Ahfad University for Women is a privatewomen’s university in Omdurman, Sudan that was founded in 1966, by Yusuf Badri, son of the Mahdist soldier Babiker Badri. The university began with only 23 students and 3 teachers. It was the first Sudanese women’s college. The current president is Dr. Gasim Badri, Yusuf Badri’s son.
History of Ahfad University for Women
Ahfad University for Women is the direct result of the steadfast vision of two men, Sheik Babiker Badri (1860 – 1954) and Professor Yousif Badri (1912-1995). Sheik Babiker combined the traditional Islamic devotion to learning with his own- then radical -notion of providing secular education in addition to religious instruction for both boys and girls. Babiker Badri established the first secular school for girls in Sudan at Rufa’a in 1907. In 1951, the Ahfad Girls’ Intermediate School was established in Omdurman, and in 1955, his son Yousif Badri established the Ahfad Girls’ Secondary School. Ahfad University College for Women was later founded at the School’s sites in Omdurman in 1966. The Ministry of Education granted the new College the right to confer diploma certificates upon completion of its four-year program.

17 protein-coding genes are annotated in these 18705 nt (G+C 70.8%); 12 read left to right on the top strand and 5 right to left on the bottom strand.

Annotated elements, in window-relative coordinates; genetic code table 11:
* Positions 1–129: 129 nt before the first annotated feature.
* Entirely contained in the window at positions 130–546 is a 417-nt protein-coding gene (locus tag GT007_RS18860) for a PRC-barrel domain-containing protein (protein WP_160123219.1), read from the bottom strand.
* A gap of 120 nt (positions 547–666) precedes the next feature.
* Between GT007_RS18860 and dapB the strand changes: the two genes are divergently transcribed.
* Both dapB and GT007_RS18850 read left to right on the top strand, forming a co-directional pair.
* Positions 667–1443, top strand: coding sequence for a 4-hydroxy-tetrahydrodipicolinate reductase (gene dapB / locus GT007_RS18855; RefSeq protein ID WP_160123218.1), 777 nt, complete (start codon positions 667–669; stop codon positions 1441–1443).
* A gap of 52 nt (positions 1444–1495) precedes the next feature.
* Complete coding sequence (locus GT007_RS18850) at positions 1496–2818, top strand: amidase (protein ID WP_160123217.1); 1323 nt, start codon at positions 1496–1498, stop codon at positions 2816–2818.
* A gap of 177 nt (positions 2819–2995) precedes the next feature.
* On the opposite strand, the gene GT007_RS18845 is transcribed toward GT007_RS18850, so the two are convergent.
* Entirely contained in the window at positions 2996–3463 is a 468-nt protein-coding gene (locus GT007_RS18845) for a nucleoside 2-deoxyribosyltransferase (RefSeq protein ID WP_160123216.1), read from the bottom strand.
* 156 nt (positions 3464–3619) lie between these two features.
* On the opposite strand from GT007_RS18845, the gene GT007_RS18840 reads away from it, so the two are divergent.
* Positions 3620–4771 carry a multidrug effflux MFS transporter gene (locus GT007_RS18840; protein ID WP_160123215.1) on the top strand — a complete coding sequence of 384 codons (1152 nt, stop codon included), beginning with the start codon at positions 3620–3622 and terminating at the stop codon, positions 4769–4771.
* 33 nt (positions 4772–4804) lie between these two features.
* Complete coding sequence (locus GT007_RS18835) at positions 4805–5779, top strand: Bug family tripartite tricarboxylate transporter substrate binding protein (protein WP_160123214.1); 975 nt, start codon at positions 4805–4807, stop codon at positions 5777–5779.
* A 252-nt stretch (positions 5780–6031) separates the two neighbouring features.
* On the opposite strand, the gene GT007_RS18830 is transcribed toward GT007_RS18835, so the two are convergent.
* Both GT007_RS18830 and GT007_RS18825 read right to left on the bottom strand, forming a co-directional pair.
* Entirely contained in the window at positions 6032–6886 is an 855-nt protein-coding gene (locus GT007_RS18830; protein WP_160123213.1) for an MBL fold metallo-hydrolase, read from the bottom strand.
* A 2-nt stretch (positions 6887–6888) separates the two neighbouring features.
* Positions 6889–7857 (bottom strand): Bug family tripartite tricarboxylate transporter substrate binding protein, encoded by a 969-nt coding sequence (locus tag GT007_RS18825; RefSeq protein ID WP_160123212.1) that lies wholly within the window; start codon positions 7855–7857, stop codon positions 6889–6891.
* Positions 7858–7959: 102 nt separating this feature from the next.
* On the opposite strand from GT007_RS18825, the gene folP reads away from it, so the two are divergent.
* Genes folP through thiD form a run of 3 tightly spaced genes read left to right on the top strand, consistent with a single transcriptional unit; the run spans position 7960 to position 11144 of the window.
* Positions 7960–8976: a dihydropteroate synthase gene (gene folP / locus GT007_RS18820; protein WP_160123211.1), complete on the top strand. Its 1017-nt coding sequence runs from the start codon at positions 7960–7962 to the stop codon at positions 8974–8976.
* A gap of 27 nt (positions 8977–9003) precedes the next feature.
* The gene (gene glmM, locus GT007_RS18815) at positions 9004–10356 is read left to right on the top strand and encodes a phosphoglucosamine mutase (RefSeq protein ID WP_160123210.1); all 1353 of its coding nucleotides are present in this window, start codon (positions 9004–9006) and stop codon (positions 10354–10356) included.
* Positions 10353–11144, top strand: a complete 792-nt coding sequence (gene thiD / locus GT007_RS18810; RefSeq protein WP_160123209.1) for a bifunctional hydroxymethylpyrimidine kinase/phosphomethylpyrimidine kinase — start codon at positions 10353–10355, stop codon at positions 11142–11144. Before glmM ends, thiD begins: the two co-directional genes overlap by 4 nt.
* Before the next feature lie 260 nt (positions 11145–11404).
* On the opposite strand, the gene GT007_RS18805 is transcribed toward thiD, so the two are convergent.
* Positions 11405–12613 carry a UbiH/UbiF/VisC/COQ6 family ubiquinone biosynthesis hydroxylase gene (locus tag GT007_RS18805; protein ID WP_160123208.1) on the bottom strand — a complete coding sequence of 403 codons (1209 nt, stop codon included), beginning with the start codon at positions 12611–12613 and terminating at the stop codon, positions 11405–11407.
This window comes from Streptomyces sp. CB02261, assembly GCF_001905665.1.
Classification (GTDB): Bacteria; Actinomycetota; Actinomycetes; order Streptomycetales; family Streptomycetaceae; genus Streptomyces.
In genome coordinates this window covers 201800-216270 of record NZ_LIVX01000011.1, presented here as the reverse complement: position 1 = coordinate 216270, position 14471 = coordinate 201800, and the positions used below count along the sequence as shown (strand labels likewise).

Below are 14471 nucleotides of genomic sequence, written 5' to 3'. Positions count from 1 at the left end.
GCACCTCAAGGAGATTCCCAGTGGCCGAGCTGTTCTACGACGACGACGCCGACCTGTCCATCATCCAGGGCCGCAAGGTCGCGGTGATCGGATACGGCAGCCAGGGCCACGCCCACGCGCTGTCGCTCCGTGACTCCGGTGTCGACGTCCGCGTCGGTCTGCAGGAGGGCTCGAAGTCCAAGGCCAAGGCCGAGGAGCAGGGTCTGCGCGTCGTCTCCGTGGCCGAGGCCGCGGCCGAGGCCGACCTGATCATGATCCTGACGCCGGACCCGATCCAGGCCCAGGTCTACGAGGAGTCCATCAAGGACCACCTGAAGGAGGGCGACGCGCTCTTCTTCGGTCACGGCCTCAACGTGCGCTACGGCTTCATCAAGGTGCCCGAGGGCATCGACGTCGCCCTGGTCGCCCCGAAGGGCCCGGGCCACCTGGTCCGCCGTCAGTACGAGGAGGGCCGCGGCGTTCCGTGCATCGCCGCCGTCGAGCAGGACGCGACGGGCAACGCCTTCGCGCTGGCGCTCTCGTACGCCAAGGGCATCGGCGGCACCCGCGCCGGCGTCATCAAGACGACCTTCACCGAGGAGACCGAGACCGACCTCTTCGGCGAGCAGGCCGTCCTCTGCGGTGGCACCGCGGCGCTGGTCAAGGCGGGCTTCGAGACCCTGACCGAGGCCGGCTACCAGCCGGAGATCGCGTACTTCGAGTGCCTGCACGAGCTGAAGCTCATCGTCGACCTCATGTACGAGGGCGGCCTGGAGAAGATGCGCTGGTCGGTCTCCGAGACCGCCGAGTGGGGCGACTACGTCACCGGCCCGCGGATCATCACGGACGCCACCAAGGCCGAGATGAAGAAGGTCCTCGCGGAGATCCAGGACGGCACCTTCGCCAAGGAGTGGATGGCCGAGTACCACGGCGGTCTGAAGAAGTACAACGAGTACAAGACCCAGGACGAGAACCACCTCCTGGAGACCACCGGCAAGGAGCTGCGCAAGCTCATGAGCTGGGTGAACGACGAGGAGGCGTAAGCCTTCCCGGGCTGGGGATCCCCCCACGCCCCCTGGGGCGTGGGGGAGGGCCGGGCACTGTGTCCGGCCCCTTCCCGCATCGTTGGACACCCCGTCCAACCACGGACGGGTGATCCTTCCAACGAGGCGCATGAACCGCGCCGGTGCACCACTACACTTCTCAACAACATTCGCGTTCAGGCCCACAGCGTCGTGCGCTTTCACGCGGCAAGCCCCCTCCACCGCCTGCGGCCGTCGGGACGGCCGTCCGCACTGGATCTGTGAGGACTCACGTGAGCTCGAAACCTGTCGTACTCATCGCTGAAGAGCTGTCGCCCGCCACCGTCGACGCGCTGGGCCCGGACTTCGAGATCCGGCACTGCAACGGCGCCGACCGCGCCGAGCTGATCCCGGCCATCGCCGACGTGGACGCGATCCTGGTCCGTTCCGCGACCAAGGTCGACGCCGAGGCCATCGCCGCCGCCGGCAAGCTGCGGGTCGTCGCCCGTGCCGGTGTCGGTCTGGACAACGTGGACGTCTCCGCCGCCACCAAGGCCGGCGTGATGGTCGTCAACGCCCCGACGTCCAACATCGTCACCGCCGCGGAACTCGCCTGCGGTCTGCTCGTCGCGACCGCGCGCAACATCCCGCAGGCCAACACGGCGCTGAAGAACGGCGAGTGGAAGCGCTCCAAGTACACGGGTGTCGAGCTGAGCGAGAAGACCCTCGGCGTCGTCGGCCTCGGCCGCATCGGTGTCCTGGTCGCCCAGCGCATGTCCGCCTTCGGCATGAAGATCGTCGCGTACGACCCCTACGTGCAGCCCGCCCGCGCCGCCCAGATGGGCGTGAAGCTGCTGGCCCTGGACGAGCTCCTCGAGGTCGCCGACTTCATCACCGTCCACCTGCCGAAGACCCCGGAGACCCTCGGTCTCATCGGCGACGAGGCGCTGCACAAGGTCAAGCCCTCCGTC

In 1984, an act of the National Council for Higher Education authorized Ahfad University College for Women to confer Bachelor of Sciences and Bachelor of Arts degrees. In 1995, the President of the Republic signed a decree to elevate the college to University status which was named Ahfad University for Women (AUW).
The University is situated in Omdurman, Sudan. Spreading over around 80,000 square meters, the campus has 21 buildings, including faculty and administrative buildings, one library, and the Medical Center.
The Ahfad University for Women was founded in a familial tradition of educating girls in Sudan. After the battle of 1898 when Sudanese Mahdist forces were defeated by the Anglo-Egyptian Army, Babiker Badri — a Sudanese survivor — settled in the village of Rufu’a. It was there that he opened a secular school for boys. In 1904, he asked the British authorities for permission to open an elementary school for girls — who he believed also needed to be educated. His request was denied twice, before it was finally granted by James Currie, the Director of the Educational Department of the British administration in Sudan. In 1907, Babiker Badri opened his secular school for girls in a mud hut with nine of his own daughters along with eight neighborhood girls.
The Badri family carried on this tradition of private education for three generations in Sudan. Babiker’s son Yusuf established Ahfad University in 1966, and it started with only 23 students and three faculty members, including Yusuf.
The university was granted full university status in 1995 by the Sudan National Council for Higher Education, due to its expansion of curriculum and student body. It is the oldest and largest private university in Sudan to date.
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